The rapprochement between Jerusalem and Ankara will strengthen Israel's position in the region, Prime Minister Benjamin Netanyahu said in Rome on Monday announcing the reaching of a deal to end a six-year diplomatic standoff that started when Israeli naval commandos shot dead nine Turkish activists travelling on an aid flotilla making for the Gaza coast.
Netanyahu said that with both the world and the region going through enormous changes, it is important to create islands of stability, and this accord does that with Turkey. He said his strategy is to create these points of stability in ties with some Arab states in the region, with Greece and Cyprus, and with Russia.
Netanyahu said he kept Greece, Cyprus, Egypt and Russia — all countries who have a fraught relationship with Turkey — in the loop regarding the negotiations leading up to the accord. Every move was also coordinated with the US, he said.
At the time Netanyahu was announcing the accord in Rome, stressing the elements favourable to Israel, Turkey's Prime Minister Binali Yildirim was doing the same in Ankara, stressing other elements in the agreement more to Turkey's liking.
Yildirim stressed that the first shipment of 10,000 tonnes of Turkish humanitarian aid will set sail next Friday.
Under the accord, Turkey will also help build both a power and a desalination plant, as well as a hospital in the area. Netanyahu said that while Israel will enable ships to dock at Ashdod and transfer humanitarian and civilian aid to Gaza, the naval blockade of Gaza will not be lifted.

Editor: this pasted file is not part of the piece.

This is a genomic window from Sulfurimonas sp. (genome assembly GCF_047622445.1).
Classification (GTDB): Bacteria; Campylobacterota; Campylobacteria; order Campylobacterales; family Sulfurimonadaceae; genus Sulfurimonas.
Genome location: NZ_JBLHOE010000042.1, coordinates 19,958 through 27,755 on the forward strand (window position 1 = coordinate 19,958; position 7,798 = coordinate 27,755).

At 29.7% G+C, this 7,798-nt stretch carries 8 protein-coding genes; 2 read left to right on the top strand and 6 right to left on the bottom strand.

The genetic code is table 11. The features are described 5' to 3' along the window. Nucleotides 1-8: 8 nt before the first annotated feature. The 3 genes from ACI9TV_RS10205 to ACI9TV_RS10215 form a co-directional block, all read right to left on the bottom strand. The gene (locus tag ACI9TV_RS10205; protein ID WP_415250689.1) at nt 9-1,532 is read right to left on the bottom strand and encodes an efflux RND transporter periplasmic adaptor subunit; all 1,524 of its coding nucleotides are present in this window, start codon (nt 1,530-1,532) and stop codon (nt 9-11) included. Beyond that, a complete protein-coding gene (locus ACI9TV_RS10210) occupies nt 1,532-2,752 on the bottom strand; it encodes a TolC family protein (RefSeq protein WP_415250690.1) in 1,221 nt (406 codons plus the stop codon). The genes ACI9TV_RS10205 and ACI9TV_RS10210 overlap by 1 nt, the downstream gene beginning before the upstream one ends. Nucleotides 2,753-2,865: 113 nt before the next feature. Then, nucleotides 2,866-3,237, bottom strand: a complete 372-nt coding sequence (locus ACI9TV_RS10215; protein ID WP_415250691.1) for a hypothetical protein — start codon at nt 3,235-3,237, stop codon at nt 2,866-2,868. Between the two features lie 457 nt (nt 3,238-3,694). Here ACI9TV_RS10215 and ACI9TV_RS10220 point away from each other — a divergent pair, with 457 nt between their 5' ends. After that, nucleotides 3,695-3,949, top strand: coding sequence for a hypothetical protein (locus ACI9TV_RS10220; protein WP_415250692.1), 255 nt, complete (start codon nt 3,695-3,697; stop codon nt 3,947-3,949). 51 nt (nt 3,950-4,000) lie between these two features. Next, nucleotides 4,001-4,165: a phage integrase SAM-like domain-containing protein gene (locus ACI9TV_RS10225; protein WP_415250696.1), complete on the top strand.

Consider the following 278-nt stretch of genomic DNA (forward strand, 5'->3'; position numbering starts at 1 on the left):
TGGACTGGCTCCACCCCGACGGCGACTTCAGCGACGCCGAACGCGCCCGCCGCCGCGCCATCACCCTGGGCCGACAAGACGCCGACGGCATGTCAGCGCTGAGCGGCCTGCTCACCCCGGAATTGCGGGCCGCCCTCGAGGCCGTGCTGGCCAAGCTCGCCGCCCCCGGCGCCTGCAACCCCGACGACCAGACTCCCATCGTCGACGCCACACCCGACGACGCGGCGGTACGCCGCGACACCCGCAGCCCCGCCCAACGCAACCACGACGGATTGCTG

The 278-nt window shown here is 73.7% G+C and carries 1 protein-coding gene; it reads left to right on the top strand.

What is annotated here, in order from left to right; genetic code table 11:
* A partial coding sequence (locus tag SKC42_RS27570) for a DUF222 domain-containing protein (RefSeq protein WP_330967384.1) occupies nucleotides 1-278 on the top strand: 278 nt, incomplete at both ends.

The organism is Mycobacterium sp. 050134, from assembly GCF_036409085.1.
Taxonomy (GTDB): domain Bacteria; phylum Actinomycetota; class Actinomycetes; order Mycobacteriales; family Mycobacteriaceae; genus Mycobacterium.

The prime minister said humanitarian aid to Gaza was in Israel's interest as well, since — beyond the humanitarian aspect — Israel did not want to see Gaza's water aquifer contaminated, as that would also impact Israel's water supply.
Netanyahu stressed that in the agreement Turkey obligated itself not to allow any preparation for terrorist attacks against Israel from its territory, including the raising of funds for Hamas.
Yildirim made no mention of this in his prepared comments, presenting the agreement instead as a document that provides relief to the Palestinians. "Turkey is the protector of the justified aspirations of the Palestinians," he said, including their right to declare a state.
Both prime ministers said that the relations between the two countries will now be normalized Netanyahu said the agreement opens the door to very lucrative energy deals with Turkey that will be of extreme importance to the Israeli economy.
Responding to criticism of the agreement heard in Israel, from both the left and the right, including that paying $20 million to a funds for the families of the victims was a "humiliation", Netanyahu said that this accord promotes Israel's "vital interests", and that he would not be deterred by the criticism.